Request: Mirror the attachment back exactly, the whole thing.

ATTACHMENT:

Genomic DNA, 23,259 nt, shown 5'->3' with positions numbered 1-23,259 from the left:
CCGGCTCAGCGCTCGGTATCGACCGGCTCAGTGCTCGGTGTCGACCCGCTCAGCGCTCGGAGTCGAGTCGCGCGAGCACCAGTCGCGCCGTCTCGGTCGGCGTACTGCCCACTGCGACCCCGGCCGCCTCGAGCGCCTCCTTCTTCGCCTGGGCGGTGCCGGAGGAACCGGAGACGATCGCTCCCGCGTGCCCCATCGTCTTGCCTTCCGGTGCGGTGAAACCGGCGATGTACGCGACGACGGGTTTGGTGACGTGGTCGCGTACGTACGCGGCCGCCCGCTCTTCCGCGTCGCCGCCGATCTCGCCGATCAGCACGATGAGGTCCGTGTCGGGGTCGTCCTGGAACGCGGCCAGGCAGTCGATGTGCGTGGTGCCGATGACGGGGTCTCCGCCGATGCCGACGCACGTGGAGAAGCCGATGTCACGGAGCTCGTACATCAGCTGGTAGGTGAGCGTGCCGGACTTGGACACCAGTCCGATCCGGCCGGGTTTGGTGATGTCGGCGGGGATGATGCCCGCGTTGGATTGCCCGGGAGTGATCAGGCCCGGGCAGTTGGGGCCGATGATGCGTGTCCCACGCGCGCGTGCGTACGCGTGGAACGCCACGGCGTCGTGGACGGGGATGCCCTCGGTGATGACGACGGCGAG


Genomic DNA, 23,259 nt, shown 5'->3' with positions numbered 1-23,259 from the left:
CCGGCTCAGCGCTCGGTATCGACCGGCTCAGTGCTCGGTGTCGACCCGCTCAGCGCTCGGAGTCGAGTCGCGCGAGCACCAGTCGCGCCGTCTCGGTCGGCGTACTGCCCACTGCGACCCCGGCCGCCTCGAGCGCCTCCTTCTTCGCCTGGGCGGTGCCGGAGGAACCGGAGACGATCGCTCCCGCGTGCCCCATCGTCTTGCCTTCCGGTGCGGTGAAACCGGCGATGTACGCGACGACGGGTTTGGTGACGTGGTCGCGTACGTACGCGGCCGCCCGCTCTTCCGCGTCGCCGCCGATCTCGCCGATCAGCACGATGAGGTCCGTGTCGGGGTCGTCCTGGAACGCGGCCAGGCAGTCGATGTGCGTGGTGCCGATGACGGGGTCTCCGCCGATGCCGACGCACGTGGAGAAGCCGATGTCACGGAGCTCGTACATCAGCTGGTAGGTGAGCGTGCCGGACTTGGACACCAGTCCGATCCGGCCGGGTTTGGTGATGTCGGCGGGGATGATGCCCGCGTTGGATTGCCCGGGAGTGATCAGGCCCGGGCAGTTGGGGCCGATGATGCGTGTCCCACGCGCGCGTGCGTACGCGTGGAACGCCACGGCGTCGTGGACGGGGATGCCCTCGGTGATGACGACGGCGAG